I prefer snakes for my long guns and brushes for my handguns. It can get a bit cumbersome to run a 4ft. boresnake through a 5" barrel.

meanmrmustard
September 21, 2012, 12:54 PM
Cleaning rod and various size brush's.

Try to throughly clean a carbon fouled bottleneck rifle chamber with a bore snake.
You can't.

If it's small enough to drag through the bore, it is way smaller then the chamber.

rc
That's what nylon chamber brushes or patches are for. If its big enough for the chamber, it's probably doing a number on you bore. Seen it first hand with copper brushes. No more, thank you.

rcmodel
September 21, 2012, 12:59 PM
Nobody was suggesting you try to drag a chamber brush through the bore.

Because it would get stuck.

What I was suggesting is that it takes two different size brushes to clean a rifle chamber & bore.

And a Boresnake can't do it.

rc

rc

Beach Nut
September 21, 2012, 01:02 PM
The bore snake is much quicker for me and easier to use but the bore brush is
does a much more through job of cleaning. So, I guess it depends on how dirty
the gun I'm cleaning is, was I shooting corrosive ammunition, etc. as far as which
cleaning tool I use.

beatledog7
September 21, 2012, 01:05 PM
Bore snake is made to solve the problem of cleaning the bore of a gun whose breach is blocked by action parts and can't be accessed by a cleaning rod without having to go in from the muzzle. Of course, any firearm can be disassembled far enough to get a rod through at the breach, but for a lot of owners of lever guns and semi-autos this is not practical for routine cleaning.

With a gun that doesn't present this problem, the bore snake is redundant. But it does make serve as a "between cleanings" make-do.

meanmrmustard
September 21, 2012, 01:07 PM
Nobody was suggesting you try to drag a chamber brush through the bore.

Because it would get stuck.

What I was suggesting is that it takes two different size brushes to clean a rifle chamber & bore.

And a Boresnake can't do it.

rc

rc
But then you're still using two tools, regardless, and the brush does not have 100% contact on all parts of the bore as it goes through. Therefore slower, and messy.. I find the snake works in the bore better, can be soaked with solvent, is washable and doesn't harm my rifling. Good enough for me.

Mr. Tettnanger
September 21, 2012, 01:26 PM
I use both!

Mr. Tettnanger
September 21, 2012, 01:48 PM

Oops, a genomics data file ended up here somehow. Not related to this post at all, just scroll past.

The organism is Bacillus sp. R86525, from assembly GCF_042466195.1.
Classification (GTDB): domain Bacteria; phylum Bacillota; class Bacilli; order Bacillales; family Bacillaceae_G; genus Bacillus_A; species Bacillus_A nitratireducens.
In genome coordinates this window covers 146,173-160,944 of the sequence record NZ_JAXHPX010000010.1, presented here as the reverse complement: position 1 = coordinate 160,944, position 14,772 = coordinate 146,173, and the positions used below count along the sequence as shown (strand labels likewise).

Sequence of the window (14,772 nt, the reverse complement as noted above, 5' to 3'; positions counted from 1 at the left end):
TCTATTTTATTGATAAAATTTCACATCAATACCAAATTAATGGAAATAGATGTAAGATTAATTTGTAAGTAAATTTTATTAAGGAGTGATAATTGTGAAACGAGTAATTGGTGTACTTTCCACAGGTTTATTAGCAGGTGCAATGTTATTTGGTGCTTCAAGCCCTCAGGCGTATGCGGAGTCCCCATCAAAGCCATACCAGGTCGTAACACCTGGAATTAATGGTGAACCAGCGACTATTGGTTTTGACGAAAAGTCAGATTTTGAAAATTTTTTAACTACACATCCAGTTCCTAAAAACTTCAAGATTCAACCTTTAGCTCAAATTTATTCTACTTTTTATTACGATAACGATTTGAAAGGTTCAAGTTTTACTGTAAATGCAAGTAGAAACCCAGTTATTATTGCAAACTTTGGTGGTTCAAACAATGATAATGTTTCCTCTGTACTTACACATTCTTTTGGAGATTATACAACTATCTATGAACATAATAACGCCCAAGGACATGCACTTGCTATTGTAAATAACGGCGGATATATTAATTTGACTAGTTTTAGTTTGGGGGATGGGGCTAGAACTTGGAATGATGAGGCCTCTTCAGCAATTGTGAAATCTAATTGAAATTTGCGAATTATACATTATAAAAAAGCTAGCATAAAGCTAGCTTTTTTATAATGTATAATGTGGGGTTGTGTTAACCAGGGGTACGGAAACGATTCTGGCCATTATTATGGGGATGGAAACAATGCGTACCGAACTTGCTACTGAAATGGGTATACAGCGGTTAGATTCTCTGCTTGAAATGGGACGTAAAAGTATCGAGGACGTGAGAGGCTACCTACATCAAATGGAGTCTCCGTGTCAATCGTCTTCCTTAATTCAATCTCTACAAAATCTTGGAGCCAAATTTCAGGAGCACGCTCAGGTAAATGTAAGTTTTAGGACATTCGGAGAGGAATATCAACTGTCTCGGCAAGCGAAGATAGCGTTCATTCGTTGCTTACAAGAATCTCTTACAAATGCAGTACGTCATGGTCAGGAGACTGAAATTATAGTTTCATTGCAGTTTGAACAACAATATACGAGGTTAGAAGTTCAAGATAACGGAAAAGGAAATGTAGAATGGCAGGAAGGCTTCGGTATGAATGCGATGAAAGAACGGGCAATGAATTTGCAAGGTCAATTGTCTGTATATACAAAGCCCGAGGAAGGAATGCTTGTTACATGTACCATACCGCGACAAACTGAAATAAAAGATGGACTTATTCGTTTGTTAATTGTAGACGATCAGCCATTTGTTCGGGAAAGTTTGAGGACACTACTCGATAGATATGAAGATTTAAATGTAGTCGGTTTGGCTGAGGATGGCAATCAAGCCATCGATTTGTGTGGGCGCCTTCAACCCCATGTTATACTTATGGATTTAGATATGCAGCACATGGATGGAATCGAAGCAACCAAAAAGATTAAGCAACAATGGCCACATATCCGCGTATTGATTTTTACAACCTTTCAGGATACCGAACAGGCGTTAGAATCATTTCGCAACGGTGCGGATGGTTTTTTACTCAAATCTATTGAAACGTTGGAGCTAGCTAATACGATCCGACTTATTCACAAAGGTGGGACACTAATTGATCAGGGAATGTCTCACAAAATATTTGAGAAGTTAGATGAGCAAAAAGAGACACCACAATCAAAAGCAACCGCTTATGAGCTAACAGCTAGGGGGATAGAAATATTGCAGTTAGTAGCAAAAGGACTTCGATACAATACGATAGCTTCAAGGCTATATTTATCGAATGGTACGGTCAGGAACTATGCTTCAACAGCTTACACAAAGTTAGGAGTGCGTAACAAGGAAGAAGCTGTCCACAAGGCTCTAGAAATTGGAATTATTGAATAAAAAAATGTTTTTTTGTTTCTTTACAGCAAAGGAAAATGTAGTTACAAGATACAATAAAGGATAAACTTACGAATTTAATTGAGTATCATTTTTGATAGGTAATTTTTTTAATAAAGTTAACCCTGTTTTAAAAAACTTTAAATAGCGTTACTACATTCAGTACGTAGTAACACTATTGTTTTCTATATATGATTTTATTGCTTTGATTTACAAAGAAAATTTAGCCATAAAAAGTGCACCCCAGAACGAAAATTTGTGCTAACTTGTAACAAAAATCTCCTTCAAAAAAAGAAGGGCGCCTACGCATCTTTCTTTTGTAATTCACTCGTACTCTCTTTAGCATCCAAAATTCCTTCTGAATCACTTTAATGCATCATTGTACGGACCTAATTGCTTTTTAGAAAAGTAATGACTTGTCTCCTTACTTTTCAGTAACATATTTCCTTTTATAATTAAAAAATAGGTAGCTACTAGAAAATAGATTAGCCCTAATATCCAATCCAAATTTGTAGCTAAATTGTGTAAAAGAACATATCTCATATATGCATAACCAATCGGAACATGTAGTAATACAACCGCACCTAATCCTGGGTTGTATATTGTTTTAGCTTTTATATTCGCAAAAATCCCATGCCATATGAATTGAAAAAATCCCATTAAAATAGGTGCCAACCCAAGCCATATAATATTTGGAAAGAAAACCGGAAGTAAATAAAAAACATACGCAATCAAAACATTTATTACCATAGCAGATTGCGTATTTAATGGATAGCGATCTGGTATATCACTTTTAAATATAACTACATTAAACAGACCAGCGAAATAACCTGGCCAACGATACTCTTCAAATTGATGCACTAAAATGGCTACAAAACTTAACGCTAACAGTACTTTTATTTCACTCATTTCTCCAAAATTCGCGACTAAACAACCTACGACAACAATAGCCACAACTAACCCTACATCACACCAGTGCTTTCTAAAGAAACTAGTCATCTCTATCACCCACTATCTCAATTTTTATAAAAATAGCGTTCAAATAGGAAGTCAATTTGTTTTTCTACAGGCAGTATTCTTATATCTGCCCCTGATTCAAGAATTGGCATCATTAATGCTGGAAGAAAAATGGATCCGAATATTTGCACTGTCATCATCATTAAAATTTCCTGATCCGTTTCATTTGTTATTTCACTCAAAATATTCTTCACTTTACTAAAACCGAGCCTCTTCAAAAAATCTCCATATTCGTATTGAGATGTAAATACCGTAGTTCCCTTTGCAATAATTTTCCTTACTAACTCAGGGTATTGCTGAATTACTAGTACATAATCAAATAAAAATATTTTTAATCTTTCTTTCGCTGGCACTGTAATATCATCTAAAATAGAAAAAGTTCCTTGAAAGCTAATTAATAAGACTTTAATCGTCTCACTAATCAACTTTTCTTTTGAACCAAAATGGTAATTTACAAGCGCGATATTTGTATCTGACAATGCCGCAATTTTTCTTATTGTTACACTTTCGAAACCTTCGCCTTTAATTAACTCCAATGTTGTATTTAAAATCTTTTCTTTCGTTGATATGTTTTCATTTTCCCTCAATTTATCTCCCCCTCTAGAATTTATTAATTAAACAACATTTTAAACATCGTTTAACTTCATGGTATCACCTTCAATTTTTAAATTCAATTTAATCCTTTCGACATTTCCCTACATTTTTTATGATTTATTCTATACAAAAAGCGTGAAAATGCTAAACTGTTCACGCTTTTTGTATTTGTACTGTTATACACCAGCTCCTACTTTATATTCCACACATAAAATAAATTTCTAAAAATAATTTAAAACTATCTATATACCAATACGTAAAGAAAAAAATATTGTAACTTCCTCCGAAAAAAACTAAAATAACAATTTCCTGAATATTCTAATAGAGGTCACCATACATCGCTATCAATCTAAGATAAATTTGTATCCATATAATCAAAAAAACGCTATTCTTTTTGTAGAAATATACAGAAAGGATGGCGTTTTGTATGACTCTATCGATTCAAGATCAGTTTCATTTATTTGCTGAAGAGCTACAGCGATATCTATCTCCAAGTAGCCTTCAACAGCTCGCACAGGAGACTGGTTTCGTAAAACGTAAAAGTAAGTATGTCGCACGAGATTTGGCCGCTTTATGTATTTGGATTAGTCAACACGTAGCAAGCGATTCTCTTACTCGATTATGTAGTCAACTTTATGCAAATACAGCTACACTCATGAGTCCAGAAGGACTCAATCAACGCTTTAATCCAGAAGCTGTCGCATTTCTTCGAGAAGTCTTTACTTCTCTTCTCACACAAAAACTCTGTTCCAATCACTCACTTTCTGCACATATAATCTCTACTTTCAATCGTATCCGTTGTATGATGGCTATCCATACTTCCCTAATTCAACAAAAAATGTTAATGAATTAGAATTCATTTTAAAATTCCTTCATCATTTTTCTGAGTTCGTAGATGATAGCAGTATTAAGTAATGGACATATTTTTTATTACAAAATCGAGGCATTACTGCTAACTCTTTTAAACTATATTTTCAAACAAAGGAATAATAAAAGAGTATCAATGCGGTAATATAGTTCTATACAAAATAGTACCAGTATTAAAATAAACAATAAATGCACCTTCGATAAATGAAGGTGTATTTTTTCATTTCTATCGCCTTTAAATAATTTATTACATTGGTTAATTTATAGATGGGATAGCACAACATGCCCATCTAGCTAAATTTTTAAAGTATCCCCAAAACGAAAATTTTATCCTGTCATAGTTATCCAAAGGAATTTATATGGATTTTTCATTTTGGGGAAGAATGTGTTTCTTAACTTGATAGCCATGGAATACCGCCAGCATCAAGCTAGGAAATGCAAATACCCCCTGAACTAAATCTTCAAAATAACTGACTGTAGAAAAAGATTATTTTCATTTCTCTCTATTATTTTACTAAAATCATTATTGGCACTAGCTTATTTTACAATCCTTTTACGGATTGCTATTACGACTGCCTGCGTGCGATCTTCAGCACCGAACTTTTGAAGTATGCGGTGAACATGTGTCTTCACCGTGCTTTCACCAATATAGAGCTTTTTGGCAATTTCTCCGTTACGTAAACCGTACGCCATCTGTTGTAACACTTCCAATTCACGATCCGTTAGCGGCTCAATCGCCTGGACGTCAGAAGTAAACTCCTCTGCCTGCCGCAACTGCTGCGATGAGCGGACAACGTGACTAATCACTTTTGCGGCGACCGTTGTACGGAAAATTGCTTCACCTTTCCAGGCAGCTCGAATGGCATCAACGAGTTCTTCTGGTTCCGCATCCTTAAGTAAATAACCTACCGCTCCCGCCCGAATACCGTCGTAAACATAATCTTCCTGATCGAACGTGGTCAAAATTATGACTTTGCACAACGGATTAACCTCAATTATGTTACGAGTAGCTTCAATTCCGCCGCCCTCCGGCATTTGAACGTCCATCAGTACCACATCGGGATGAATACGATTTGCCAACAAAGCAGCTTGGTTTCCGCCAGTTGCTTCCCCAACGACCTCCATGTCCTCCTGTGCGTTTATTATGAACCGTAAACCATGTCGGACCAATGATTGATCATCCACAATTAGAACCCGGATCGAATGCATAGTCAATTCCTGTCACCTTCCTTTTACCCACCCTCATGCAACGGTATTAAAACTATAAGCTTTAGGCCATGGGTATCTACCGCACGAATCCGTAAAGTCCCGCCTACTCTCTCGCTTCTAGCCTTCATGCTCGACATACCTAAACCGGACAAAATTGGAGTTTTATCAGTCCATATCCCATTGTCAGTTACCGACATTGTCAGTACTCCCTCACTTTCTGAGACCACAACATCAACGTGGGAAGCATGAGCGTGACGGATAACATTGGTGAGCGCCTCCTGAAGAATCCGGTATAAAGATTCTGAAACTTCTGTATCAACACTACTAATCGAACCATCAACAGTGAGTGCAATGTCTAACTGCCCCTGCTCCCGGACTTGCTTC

Bore snake and patches. If I can keep from peening my rifling, I do so by not using a brush unless its nylon. I don't use copper brushes, ever.


Don't Boresnakes have copper bristles?

CoRoMo
September 21, 2012, 01:59 PM
The brushes are phosphor bronze.

hardluk1
September 21, 2012, 02:02 PM
No bore snakes. VFG pellets, your cleaner of choice and peice of weedeater line, .095 line with one end mushroomed to slide thru one pellets and pull it thru the bore. Simple and easy to carry to the woods or range. No bore damage ether. Nylon brush for the chamber only anymore.

Bore snake users would be very suprised how baddly those things work.

tarosean
September 21, 2012, 02:05 PM
is washable and doesn't harm my rifling.


A brush harming your rifling? Ive been cleaning barrels for over 35yrs with brushes and never seen such a thing.

hentown
September 21, 2012, 02:29 PM
IF you ever have a Bore Snake break off in your barrel, you'll figure it out for yourself...quickly!! :cool:

meanmrmustard
September 21, 2012, 02:58 PM
A brush harming your rifling? Ive been cleaning barrels for over 35yrs with brushes and never seen such a thing.
Because you've never "seen" it.

meanmrmustard
September 21, 2012, 02:59 PM
No bore snakes. VFG pellets, your cleaner of choice and peice of weedeater line, .095 line with one end mushroomed to slide thru one pellets and pull it thru the bore. Simple and easy to carry to the woods or range. No bore damage ether. Nylon brush for the chamber only anymore.

Bore snake users would be very suprised how baddly those things work.
Seems fine to me. Less destructive to my bore anyway.

Mac Attack
September 21, 2012, 03:16 PM
I used a boresnake when I need a quick cleaning and use a brush when i want to do a thorough cleaning.

GLOOB
September 21, 2012, 06:00 PM
I try to use only a "boresnake"* for all my small bore rifles. Using Hoppes seems to dissolve all the copper fouling. The patches eventually come clean, anyway. I suppose if I shot cast bullets, I might find a bore snake doesn't quite cut it. I still use a rod and a chamber brush for cleaning the chambers of my rifles.

* By boresnake, I mean a length of fishing line and a fresh cloth patch. I suppose you could tie a bore brush onto a piece of heavy fishing line, too. So far, I've never needed to.

Chuck Dye
September 23, 2012, 11:05 PM